'synchronized' interface methods

Dan Smith daniel.smith at oracle.com
Tue Jan 8 12:47:20 PST 2013

One of the changes in the 0.6.1 draft was to make 'synchronized' interface methods illegal.  (This applies to default methods and static/private methods in interfaces.)  Here are the main motivations for the restriction:

1) 'synchronized' is primarily for controlling access to fields.  Interfaces have no (instance) fields.

2) There's some risk that VMs won't be naturally equipped to handle these methods, and some extra work will be necessary.  Since we're not actively intending to support this combination of features, we'd really prefer that it not add to the VM implementation burden.

3) Interfaces allow multiple inheritance -- mixing behavior from different sources.  Since different code may use locking for different purposes, it's dangerous to allow two separate code bodies to be merged via inheritance and end up sharing a single lock object.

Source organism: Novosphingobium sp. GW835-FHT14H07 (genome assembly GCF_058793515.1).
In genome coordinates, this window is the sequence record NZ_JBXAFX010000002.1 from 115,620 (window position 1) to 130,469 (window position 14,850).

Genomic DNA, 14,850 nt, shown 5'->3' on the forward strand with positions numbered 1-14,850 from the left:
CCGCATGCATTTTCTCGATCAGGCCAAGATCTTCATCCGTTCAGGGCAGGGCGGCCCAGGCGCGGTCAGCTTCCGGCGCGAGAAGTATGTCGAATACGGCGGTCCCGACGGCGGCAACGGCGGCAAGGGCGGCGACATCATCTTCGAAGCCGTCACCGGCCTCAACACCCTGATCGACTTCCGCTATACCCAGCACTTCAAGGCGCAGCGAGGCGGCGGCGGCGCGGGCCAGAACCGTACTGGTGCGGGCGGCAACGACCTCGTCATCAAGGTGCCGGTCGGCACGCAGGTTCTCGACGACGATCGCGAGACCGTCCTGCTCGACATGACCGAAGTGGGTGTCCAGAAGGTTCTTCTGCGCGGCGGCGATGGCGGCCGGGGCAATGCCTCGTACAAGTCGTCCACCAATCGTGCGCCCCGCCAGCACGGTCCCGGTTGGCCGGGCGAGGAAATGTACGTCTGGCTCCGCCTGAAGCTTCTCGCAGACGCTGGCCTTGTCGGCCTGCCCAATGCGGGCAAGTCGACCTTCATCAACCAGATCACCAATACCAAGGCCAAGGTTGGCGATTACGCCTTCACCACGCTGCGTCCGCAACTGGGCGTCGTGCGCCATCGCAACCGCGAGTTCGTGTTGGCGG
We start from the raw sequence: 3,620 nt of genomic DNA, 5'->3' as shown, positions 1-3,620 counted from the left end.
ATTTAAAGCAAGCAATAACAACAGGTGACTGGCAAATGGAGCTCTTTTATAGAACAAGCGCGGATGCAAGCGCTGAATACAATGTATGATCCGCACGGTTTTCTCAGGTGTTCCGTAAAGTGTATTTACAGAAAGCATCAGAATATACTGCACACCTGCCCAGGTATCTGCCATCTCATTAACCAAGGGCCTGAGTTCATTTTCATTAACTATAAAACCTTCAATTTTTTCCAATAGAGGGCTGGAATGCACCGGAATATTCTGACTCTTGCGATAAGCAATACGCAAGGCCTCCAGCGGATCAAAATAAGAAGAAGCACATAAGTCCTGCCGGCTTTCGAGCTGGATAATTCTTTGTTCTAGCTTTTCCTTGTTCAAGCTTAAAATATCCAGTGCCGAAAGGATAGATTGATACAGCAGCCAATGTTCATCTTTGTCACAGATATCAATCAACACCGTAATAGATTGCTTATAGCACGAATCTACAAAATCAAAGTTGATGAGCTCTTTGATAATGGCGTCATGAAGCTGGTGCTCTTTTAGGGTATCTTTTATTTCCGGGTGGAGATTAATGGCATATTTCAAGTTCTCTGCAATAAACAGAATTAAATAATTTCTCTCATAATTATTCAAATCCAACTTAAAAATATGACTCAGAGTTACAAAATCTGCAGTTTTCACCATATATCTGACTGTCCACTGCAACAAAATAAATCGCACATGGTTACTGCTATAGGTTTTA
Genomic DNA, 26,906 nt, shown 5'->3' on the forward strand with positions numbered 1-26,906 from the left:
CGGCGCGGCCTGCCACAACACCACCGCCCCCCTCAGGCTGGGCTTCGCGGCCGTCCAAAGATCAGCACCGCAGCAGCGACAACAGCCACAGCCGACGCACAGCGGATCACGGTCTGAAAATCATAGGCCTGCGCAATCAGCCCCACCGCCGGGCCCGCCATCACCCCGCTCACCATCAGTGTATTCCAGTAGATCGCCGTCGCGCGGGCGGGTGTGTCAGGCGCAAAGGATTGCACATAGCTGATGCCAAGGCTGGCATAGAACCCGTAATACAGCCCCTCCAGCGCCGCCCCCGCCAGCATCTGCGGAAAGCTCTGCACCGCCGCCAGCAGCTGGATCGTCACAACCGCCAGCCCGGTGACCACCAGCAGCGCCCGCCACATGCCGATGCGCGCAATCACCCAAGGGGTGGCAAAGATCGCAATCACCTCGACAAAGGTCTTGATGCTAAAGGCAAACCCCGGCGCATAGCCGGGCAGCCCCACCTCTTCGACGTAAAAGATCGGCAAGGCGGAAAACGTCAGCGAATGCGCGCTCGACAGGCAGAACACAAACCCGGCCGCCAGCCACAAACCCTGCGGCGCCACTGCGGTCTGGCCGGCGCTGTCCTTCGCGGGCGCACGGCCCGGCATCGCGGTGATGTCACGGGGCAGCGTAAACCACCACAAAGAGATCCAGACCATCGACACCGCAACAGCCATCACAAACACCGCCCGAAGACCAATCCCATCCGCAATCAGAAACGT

#3 is the most compelling to me.  It makes sense to say that classes, among the many special privileges and responsibilities they have due to single inheritance, are tasked with managing locking on 'this'.  (Of course, this is only a soft guarantee, since the locking methods of all objects are public.)


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